Delhi often remains in headlines for the degraded air quality and level of contamination in the city. Garbage burning significantly contributes to polluting the air quality. Another major problem looming over the city is the number of exhausted landfills, which hardly suffices the daily production of 10,000 metric tonnes of municipal solid waste. In a fresh development, some images caught by the NASA satellites have exposed the worsening condition of pollution in Delhi along with cases of serious law noncompliance.
“Nasa satellites have picked up several red dots within Delhi, in areas such as Narela, Najafgarh and Bawana. Red dots have also appeared in Gurugram. These, however, can’t be incidents of stubble burning as agriculture is not practised in these areas. These dots mostly likely indicate burning of plastic and garbage in the open in industrial areas,” reported Bhure Lal, chairman, EPCA.
It has come after NASA has disclosed several satellite images that indicated red spots over the national capital, indicating the continual waste burning. This has backlashed the decision of Environmental Pollution (Prevention and Control) Authority to heavily crack down on garbage burning in Delhi. It made it an offence and issued a fine of Rs 5,000 for polluting air last year.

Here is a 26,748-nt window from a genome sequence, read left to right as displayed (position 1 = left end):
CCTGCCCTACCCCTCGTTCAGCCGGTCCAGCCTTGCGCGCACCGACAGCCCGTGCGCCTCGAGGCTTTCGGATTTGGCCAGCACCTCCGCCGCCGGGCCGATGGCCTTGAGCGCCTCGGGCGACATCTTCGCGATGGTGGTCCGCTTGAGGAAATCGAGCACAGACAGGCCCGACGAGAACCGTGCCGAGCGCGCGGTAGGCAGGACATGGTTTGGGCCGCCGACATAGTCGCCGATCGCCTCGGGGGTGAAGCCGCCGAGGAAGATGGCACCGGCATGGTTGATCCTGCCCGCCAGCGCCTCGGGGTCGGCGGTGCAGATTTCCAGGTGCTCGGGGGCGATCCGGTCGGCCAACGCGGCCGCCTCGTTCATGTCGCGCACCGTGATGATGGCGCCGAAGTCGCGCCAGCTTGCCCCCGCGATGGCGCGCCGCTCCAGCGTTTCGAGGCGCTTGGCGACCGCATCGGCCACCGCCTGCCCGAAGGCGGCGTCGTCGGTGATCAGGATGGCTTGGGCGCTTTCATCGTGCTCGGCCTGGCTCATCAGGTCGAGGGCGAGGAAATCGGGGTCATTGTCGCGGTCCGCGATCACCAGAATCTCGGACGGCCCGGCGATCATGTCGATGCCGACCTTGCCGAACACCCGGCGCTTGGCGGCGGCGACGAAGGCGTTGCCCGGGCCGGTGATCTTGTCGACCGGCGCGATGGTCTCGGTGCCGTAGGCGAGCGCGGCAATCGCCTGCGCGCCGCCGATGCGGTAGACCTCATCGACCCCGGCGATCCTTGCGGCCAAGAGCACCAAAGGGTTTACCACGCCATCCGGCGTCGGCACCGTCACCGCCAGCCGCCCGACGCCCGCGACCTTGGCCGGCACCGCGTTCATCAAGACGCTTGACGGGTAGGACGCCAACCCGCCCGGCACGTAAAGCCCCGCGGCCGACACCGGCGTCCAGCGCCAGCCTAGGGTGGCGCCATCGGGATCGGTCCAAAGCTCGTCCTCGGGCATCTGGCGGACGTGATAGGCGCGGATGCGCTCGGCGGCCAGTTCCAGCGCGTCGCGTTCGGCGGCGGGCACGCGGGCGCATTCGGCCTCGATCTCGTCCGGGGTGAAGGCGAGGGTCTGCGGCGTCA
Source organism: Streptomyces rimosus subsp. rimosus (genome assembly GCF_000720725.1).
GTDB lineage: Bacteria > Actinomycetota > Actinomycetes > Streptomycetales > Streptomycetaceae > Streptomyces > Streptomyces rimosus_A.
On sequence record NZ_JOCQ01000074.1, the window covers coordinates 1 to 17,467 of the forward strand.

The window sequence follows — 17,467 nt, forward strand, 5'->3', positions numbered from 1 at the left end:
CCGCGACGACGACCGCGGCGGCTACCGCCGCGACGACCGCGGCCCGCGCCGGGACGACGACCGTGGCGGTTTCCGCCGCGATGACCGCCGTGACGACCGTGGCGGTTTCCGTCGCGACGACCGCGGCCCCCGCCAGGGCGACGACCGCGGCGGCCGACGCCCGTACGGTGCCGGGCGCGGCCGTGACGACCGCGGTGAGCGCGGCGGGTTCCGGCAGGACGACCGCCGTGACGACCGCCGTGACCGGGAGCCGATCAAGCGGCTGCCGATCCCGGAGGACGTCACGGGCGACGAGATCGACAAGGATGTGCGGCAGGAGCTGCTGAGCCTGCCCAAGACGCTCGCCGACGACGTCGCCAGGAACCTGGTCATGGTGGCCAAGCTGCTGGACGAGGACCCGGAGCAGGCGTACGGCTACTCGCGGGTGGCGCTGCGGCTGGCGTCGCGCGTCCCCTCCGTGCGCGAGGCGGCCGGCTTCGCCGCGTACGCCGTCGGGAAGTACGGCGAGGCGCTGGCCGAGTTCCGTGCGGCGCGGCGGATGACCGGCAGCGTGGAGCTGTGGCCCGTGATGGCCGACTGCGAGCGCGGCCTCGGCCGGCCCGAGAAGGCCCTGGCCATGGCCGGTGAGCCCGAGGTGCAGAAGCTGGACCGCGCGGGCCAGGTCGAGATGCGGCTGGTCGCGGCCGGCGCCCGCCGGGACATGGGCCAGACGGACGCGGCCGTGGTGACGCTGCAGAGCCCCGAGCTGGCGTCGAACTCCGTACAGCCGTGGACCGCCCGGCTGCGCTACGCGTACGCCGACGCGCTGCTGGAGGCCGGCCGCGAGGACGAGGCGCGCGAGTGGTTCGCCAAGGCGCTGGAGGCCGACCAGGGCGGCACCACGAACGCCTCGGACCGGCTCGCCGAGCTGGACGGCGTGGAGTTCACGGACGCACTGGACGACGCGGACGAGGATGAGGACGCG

The Supreme Court-empowered EPCA had warned in a statement last year that the civic officials can penalize people with a fineRs 5,000 if they are caught burning garbage. The decision had come after the meeting of EPCA members to strictly implement the Graded Response Action Plan until March 2018. This was to ensure the quality of already poor and severe air pollution in Delhi and NCR.
This action was set to counter the air pollution but unfortunately, the situation is worsening day by day.
“A satellite won’t be able to detect small fires such as a burning matchstick or a chulla (oven) inside a house. The fire has to be big, generate a huge amount of heat and should continue for a few hours for satellites to detect it,” a senior official of the DPCC has reported.
The air quality of Delhi has declined since the retreat of monsoon on October 1. It has been registered as ‘poor’ for consecutive days. The AQI value for Delhi was 209 on Saturday. Meanwhile, farmers in Punjab and Haryana are gearing up to burn the stubble which will further deteriorate the air quality.